9. CHAPTER FIVE Approaching the Human Sensory Appetite from Below (I)
    (pp. 103-128)

    Human beings are embodied souls. We have begun to explore some of the implications of this thesis for understanding the way in which emotions are composed. I want to step back now and put humans in some perspective. Aquinas holds that everything that exists can be characterized relative to a scale of being. The principle of his scale is that “the nobler a form is, the more it rises above corporeal matter, the less it is merged in matter, and the more it excels matter by its power and its operation.”¹ At the top of the scale is God, namely,...

  10. CHAPTER SIX Approaching the Human Sensory Appetite from Below (II)
    (pp. 129-163)

    In Aquinas’s view, the sensory appetite “stands midway between [the] natural appetite and the higher, rational appetite, which is called the will.”¹ By virtue of the natural appetite, an entity “tends to [an] appetible thing without any apprehension of the reason for [the thing’s] appetibility; for natural appetite is nothing but an inclination and ordination of the thing to something else which is in keeping with it, like the ordination of a stone to a place below.”² By virtue of the will, a being that has intellectual powers “tends directly to the very reason for appetibility itself in an absolute...

  11. CHAPTER SEVEN Approaching the Human Sensory Appetite from Above (I)
    (pp. 164-190)

    When we approach the human sensory appetite from below, with reference to Aquinas’s scale of being, we put ourselves in a position to imagine that all existing things are marked by appetites or tendencies of one sort or another. The tending of each part toward its own being and perfection—in relation to the tending of all other parts—reflects a principle of order according to which the cosmos as a whole is tending toward perfection.¹

    A small number of entities within this comprehensive appetitive field stand out from the rest because they have sensory powers. By virtue of their...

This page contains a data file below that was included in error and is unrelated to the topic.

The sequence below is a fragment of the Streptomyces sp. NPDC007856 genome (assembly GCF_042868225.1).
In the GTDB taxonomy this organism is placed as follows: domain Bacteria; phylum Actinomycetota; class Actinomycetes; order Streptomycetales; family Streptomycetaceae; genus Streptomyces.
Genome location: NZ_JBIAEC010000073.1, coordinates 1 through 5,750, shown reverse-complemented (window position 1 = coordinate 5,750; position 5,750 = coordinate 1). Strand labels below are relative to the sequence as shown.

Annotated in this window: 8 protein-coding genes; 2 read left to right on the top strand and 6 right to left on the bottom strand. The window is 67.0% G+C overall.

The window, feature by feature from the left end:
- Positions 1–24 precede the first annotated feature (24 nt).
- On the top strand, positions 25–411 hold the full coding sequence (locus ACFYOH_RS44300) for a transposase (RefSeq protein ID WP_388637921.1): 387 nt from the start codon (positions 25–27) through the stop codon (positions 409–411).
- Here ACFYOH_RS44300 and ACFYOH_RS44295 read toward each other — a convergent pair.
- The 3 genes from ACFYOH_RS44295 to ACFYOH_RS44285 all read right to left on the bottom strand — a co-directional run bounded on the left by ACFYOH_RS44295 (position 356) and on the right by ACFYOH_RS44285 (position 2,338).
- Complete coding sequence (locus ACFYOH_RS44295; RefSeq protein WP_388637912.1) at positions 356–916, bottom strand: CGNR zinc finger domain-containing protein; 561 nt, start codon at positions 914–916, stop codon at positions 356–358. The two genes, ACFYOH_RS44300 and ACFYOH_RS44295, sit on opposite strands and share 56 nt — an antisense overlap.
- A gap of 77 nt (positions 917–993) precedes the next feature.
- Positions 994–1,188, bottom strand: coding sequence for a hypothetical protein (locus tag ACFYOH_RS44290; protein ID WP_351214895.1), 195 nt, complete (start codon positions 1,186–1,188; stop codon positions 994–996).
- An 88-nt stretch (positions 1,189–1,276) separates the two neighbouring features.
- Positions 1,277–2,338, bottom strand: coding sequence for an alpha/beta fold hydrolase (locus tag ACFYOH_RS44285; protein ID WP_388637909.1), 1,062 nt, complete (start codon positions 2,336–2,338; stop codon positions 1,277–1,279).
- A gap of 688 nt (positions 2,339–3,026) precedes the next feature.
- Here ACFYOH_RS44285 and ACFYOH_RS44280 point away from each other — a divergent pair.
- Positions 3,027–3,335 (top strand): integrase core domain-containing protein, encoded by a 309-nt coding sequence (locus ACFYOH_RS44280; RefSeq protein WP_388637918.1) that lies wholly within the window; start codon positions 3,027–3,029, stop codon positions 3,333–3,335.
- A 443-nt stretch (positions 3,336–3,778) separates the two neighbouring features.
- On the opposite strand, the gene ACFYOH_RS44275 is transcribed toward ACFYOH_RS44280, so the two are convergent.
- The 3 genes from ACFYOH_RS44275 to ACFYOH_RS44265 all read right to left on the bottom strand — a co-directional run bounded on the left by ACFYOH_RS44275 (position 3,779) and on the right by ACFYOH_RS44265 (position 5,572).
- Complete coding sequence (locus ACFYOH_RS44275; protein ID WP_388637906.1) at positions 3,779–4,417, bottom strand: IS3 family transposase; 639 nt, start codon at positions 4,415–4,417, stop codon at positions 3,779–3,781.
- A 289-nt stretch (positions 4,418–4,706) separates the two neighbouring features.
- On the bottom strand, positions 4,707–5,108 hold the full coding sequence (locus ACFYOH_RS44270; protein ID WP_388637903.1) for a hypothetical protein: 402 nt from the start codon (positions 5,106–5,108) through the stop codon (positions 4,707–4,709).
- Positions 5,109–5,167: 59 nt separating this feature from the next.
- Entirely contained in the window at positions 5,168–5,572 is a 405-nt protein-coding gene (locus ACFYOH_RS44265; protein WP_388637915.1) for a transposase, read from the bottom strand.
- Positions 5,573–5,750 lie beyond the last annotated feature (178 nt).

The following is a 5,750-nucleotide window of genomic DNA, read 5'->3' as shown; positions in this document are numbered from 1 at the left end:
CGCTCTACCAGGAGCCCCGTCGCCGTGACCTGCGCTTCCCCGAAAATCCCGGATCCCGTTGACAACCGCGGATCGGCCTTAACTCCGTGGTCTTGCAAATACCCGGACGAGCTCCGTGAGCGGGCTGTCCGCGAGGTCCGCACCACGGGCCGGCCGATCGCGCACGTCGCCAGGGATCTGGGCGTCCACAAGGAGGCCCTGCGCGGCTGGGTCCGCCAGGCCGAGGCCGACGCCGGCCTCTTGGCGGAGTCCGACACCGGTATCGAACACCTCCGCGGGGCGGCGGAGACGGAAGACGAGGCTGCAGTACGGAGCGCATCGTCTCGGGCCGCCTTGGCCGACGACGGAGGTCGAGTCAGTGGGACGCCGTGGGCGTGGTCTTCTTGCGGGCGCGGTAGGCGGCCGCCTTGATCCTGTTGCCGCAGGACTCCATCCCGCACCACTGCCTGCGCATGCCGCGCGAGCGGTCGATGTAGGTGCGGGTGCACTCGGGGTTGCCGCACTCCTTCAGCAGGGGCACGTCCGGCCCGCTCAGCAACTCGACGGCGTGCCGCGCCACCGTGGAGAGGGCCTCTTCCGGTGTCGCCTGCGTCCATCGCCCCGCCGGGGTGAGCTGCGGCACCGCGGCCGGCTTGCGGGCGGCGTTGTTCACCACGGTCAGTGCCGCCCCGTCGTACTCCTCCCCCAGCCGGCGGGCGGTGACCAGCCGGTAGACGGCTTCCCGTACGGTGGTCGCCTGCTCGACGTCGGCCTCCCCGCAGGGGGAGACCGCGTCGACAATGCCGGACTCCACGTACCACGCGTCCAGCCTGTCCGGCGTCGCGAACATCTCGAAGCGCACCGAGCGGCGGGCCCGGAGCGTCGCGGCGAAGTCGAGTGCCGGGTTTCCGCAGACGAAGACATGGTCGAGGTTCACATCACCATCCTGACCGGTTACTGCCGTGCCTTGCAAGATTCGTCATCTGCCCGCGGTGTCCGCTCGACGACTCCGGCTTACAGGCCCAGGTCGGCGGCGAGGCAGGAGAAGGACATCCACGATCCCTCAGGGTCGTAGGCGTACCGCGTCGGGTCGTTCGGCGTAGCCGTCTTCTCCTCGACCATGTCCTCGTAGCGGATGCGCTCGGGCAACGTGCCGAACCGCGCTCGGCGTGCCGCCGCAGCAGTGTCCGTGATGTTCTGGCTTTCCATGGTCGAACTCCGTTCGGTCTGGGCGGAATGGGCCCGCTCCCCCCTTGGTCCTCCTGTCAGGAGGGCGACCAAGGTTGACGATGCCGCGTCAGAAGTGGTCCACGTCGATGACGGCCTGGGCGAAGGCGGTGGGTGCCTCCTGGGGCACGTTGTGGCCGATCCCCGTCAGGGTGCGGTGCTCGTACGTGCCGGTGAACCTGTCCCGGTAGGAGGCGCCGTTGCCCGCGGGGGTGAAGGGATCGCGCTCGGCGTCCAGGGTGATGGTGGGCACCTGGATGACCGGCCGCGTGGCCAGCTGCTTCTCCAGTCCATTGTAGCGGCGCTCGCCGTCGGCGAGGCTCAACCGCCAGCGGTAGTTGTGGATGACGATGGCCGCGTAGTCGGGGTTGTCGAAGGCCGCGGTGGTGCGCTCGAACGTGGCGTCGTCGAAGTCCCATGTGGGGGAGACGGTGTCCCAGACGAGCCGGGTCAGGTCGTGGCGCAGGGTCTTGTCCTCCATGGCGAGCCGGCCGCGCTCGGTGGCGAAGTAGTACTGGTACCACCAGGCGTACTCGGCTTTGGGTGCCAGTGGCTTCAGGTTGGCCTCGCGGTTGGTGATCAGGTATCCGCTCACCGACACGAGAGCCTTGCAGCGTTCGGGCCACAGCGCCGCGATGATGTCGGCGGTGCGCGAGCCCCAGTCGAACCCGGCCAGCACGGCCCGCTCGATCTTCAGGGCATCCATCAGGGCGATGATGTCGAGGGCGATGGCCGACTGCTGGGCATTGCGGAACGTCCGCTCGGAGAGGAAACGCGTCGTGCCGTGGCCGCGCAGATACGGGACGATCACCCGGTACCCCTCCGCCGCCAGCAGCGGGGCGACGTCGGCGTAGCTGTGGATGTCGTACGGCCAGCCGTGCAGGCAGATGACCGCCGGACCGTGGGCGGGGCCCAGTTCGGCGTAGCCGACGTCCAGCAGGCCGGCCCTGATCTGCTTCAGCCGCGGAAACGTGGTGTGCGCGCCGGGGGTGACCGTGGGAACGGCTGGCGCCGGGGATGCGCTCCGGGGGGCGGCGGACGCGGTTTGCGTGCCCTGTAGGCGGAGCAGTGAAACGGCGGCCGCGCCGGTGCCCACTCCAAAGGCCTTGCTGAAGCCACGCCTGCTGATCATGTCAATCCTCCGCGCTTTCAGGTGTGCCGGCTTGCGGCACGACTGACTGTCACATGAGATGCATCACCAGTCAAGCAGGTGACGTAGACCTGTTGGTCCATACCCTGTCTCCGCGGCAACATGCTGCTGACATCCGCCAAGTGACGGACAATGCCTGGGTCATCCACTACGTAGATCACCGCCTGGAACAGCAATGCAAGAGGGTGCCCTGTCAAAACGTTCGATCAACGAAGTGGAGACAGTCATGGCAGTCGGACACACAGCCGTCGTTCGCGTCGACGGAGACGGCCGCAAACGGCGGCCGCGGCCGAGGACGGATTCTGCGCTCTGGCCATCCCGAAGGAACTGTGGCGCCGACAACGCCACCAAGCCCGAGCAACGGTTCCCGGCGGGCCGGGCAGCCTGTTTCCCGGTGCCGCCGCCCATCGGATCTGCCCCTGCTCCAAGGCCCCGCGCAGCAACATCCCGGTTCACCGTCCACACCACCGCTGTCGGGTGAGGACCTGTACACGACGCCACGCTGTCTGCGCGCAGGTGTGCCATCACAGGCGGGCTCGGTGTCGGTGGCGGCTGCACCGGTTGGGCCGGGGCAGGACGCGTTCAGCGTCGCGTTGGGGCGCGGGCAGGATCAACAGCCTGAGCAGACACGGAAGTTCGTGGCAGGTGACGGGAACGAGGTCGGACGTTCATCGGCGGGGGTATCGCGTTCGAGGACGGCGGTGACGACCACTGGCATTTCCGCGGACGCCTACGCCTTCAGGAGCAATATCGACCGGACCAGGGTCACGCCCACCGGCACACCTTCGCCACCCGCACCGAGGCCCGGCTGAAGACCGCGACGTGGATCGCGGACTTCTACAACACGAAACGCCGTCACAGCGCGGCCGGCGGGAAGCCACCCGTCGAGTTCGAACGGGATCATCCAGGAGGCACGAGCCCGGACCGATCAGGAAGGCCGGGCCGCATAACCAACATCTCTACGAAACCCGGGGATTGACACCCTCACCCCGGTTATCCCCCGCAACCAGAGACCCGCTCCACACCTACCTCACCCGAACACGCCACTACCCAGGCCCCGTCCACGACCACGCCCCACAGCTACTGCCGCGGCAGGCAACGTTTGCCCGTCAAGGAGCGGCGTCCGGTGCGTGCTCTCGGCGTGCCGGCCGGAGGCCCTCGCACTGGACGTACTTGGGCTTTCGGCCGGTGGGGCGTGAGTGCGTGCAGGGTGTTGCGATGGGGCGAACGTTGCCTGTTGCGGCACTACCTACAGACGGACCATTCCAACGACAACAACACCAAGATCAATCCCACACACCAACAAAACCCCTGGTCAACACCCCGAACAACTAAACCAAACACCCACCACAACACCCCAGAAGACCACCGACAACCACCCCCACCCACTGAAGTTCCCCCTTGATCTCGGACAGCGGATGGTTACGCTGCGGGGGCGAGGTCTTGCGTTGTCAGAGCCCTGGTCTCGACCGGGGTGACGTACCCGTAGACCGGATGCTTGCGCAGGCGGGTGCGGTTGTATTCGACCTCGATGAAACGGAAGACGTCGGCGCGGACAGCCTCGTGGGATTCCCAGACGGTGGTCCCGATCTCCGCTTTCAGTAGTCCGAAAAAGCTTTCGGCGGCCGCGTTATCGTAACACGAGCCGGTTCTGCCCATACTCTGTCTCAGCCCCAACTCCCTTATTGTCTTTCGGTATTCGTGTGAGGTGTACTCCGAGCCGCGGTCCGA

12. CHAPTER EIGHT Approaching the Human Sensory Appetite from Above (II)
    (pp. 191-212)

    The powers of intellectual and sensory apprehension make it possible to understand and assess aspects of one’s world that bear on one’s happiness. The connection between the intellect and the cogitative power, in particular, makes it possible to judge an object, on an intellectual level, to be an object of a certain kind with which one could unite in a way that contributes to one’s flourishing, even as one judges the same object, on a sensory level, to be useful, helpful, friendly, or the like. The connection between the intellect and the cogitative power makes it possible also to engage...

  13. CHAPTER NINE The Formation of Distinctively Human Emotions
    (pp. 213-240)

    The power of intellectual apprehension (the intellect) makes it possible to apprehend the intelligible goodness of various objects—their likely contributions to one’s distinctively human happiness. The intellectual appetite (the will) makes it possible to tend toward this goodness or toward objects in respect of their intelligible goodness. At the same time, the power of sensory apprehension makes it possible to apprehend the sensible goodness of particulars—their attractive five-sensory qualities and, with higher-level operations of the interior senses, the objects’ contributions to one’s well-being as a sensory being. The sensory appetite makes it possible to tend toward particulars that...

  14. CHAPTER TEN The Religious-Ethical Study of Emotion
    (pp. 241-266)

    Thomas Aquinas’s account of the structure of emotion is partly what Robert Roberts (in describing his own account) calls “mentalist.”¹ Aquinas construes emotions as embodied states of mind or awareness, and he analyzes them from the perspective of the subjects who experience them. Yet Aquinas analyzes the structure of emotion relative to what he takes to be the structure of reality as such. In this chapter I present a summary of Aquinas’s account, recollecting some of its metaphysical depth and making explicit the way in which, in his view, certain principles or laws at work in the universe and in...

  15. APPENDIX Aquinas on the Powers or Capabilities of a Human Being (Relevant Selections)
    (pp. 267-268)
  16. Bibliography
    (pp. 269-276)
  17. Index
    (pp. 277-288)